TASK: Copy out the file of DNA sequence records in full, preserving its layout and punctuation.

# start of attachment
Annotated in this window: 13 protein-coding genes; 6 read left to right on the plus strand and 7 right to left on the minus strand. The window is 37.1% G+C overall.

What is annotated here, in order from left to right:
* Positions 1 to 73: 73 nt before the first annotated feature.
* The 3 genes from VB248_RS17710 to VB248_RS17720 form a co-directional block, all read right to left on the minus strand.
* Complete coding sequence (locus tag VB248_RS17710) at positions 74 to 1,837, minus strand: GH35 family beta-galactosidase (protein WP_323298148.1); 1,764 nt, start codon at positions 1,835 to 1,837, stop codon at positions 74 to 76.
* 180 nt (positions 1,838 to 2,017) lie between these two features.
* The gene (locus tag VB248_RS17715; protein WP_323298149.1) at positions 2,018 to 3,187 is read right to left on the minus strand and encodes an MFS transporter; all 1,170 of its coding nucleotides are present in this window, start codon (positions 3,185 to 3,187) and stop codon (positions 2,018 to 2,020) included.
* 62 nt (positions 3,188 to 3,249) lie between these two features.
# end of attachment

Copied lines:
Annotated in this window: 13 protein-coding genes; 6 read left to right on the plus strand and 7 right to left on the minus strand. The window is 37.1% G+C overall.

What is annotated here, in order from left to right:
* Positions 1 to 73: 73 nt before the first annotated feature.
* The 3 genes from VB248_RS17710 to VB248_RS17720 form a co-directional block, all read right to left on the minus strand.
* Complete coding sequence (locus tag VB248_RS17710) at positions 74 to 1,837, minus strand: GH35 family beta-galactosidase (protein WP_323298148.1); 1,764 nt, start codon at positions 1,835 to 1,837, stop codon at positions 74 to 76.
* 180 nt (positions 1,838 to 2,017) lie between these two features.
* The gene (locus tag VB248_RS17715; protein WP_323298149.1) at positions 2,018 to 3,187 is read right to left on the minus strand and encodes an MFS transporter; all 1,170 of its coding nucleotides are present in this window, start codon (positions 3,185 to 3,187) and stop codon (positions 2,018 to 2,020) included.
* 62 nt (positions 3,188 to 3,249) lie between these two features.